One sure fire way of upping your blood pressure is to experience a legit tire blowout traveling full speed on the highway. Your car shakes, it pulls hard, and unless you know what to do you may panic and slam on the brakes, creating a bad situation much, much worse.
Experiencing a tire blow out can occur at unexpected times, and it can get scary if you were in highway speeds. Today we’ll cover the basics of handling a sudden flat tire situation so you can stay calm and collected while safely guiding your vehicle to a stop by the side of the road.
What Do Tire Blowouts Sound like?
You can expect to hear 3 main sounds, which will vary depending on the situation. A loud bang or boom of the popping tire should be the first sound that reverberates throughput the car. A whooshing sound may be heard, which is simply the sound of air escaping the tire. Finally, a repeated flopping or flapping sound of the flat tire hitting the road is heard.
If you’re tires have completely shredded, you may experience violent rattling in the car as the last vestiges of the tire are ripped away from the rim by the pavement.
How Can You Notice a Flat Tire While Driving?
When you have a flat tire at high speeds, you may first feel the car slowing down as you try to maintain the speed. The car will then pull strongly to the right or left depending on the side where the tire burst occurred. When the flat tire is on the front tires, you will feel this force especially with the steering of the car. For rear tires, the force is more on the body or the seat of the car. Regardless of where the flat tire occurred, the response should be the same.
How Safely Handle a Flat tire
Maintaining control of the car and balancing it is vital when you want to get it off the road safely. In this case, you should remain calm, even while your instincts tell you to hit the brakes hard, take your foot off the accelerator, and swerve off the road. Never slam on the brakes, as you will diminish the stability of the vehicle and end up losing its control. Instead, lift off your foot from the gas pedal, and gently slow down the car.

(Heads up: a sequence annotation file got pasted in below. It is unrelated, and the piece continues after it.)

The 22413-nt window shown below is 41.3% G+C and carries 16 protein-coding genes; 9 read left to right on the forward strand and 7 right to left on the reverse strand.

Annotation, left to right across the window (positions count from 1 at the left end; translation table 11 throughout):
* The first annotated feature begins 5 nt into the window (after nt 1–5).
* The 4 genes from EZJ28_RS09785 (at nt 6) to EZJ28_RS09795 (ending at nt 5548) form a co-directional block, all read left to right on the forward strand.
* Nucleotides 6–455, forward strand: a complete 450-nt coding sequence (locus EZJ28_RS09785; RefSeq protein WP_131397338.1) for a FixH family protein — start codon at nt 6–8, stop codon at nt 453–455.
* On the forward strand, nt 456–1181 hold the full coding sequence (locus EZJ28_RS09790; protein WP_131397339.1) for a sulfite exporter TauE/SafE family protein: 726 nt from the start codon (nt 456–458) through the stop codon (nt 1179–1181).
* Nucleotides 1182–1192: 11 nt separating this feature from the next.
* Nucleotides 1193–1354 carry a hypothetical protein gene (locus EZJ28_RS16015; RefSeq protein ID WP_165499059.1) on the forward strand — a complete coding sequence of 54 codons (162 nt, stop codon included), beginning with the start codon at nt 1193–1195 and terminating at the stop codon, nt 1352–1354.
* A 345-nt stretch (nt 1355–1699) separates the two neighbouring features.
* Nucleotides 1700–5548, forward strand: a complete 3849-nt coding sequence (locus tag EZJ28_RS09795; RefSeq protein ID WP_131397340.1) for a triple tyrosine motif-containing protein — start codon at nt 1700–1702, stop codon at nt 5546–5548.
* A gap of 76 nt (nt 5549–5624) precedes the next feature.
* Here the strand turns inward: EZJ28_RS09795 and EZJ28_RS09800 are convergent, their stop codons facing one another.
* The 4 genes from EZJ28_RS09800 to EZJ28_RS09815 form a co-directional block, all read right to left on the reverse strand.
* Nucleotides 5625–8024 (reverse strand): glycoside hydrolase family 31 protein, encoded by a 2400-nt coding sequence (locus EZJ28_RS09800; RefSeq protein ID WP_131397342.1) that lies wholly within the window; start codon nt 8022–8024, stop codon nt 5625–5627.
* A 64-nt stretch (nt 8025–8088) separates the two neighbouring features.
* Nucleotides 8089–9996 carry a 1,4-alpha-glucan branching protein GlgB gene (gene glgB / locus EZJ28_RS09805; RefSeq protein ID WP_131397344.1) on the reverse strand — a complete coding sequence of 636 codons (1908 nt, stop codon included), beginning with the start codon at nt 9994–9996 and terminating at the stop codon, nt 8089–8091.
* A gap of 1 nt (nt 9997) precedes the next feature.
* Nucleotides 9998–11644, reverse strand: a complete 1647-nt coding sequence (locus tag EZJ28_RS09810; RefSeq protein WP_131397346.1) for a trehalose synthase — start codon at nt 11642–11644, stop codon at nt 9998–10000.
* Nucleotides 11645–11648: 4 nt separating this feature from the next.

Holding the steering wheel correctly with your two hands is essential, and it makes it easy to stabilize the vehicle. Gently steer to the shoulder only when it’s safe, while softly applying the brakes to stop your vehicle completely. If necessary, you can then push your hazards lights to notify other drivers that you are facing some problems, and keep them out of your way.
What You Should Do After Stopping the Car Safely
Only exit your car when you are sure that you are at a safe distance off the main road; off the harm’s way. Remember to turn on the hazard lights, and put the reflective cones or lifesaver triangles on the road if you have them, to alert other drivers at a safe distance. When it’s not safe to change the tire from where you stopped, or if your are not sure how, it’s better to call for road assistance.
Don’t forget that the spare tires are only recommended for emergencies, (especially the smaller ones) and you should not drive on them at high speeds or for long distances. If you not aware of its location, referring to the user’s manual can give you instructions on where all the necessary tools and spare tire are located. It can also guide you on how to change a flat tire. However, be sure to familiarize yourself with these before you actually need them.
If you don’t feel comfortable changing your tire, contact AAA or a trusted Towing Service that offers Emergency Rates and support
Preventing a Flat Tire
Since tires will naturally lose air pressure over time, it is recommended that you check each of your tire’s pressure at least once a month to avoid a blowout or a flat tire. A simple, regular inspection routine for wear and tear, slow leaks, and pressure is very important. Keeping your load limits within the manufacturer’s recommendations helps too.